Outgoing In, Incoming Out: While Bank Loan Growth Shows Improvement, Deposits Remain LullRepresentative image (Kunal Patil/Hindustan Times via Getty Images)

According to a report released by JM Financial, credit-to-deposit (C-D) ratio in Indian banks increased to 78.6 per cent in December (2018), reaching a 47-year high, reports Mint.

The report, published on 7 January (2019) notes that current loan-to-deposit ratio was only eclipsed by the 79.3 per cent mark reached in March 1971.

C-D ratio measures a bank's total loans to its total deposits. If the ratio is too high, then the bank may not have enough liquidity to repay its depositors. But if it is too low, then the bank is not earning enough on its funds.

Also, Reserve Bank of India (RBI) data notes that while lending activity increased by 15.1 per cent in December from a year earlier (2017), deposits grew by 9.2 per cent in the same period.

“The divergence between credit growth and deposit growth has widened to 600 bps (basis points), as per the RBI data. This means a few banks have become more aggressive in lending post the liquidity tightness for NBFCs (non-banking financial companies). Several small NBFCs with lower credit ratings have been curtailing disbursements for want of adequate funds,” said Rupa Rege Nitsure of Larsen and Toubro Finance Holdings.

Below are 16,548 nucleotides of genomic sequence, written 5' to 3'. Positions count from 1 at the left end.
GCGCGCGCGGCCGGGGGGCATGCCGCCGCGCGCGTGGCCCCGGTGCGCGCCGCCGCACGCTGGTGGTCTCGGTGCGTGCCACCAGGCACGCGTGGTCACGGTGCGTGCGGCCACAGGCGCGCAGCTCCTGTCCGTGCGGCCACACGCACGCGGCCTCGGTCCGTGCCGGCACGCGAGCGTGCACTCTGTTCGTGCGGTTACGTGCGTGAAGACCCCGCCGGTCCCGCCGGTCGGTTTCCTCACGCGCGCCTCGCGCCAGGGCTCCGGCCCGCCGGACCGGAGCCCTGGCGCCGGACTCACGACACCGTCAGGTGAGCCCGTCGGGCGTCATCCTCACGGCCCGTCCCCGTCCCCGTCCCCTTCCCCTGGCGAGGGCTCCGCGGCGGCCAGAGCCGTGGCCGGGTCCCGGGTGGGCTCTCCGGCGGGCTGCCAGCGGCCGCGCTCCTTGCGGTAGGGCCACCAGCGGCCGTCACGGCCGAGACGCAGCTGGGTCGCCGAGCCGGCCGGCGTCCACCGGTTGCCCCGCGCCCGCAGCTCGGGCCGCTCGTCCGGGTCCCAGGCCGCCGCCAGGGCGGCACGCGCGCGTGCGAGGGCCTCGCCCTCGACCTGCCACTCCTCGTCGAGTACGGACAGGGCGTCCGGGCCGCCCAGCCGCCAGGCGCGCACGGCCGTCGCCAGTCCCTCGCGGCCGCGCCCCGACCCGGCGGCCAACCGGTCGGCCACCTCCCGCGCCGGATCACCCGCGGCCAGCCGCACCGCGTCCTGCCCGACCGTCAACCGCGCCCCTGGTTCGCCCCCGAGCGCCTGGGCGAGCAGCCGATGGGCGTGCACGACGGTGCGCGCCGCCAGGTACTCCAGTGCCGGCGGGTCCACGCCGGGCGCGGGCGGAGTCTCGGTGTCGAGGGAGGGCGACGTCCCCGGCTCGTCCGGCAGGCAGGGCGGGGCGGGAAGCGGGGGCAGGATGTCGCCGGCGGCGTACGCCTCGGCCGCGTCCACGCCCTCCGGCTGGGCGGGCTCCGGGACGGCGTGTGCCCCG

NBFC crisis

The liquidity crisis that enveloped the NBFC market in the last two/three months of 2018 can be traced back to the September default of IL&FS, a NBFC giant operating in the infrastructure finance space. However, signs of recovery were seen in December 2018.

“NBFC loan business is heading towards normalcy. We can expect that by January it will reach this year’s September scale (crisis hit fully in October) as companies have resumed disbursements and even sanctions,” said Umesh Revankar, managing director, Shriram Transport Finance.

Also Read: IL&FS-Triggered Meltdown Shows Some NBFCs May Have Been ‘Swimming Naked’

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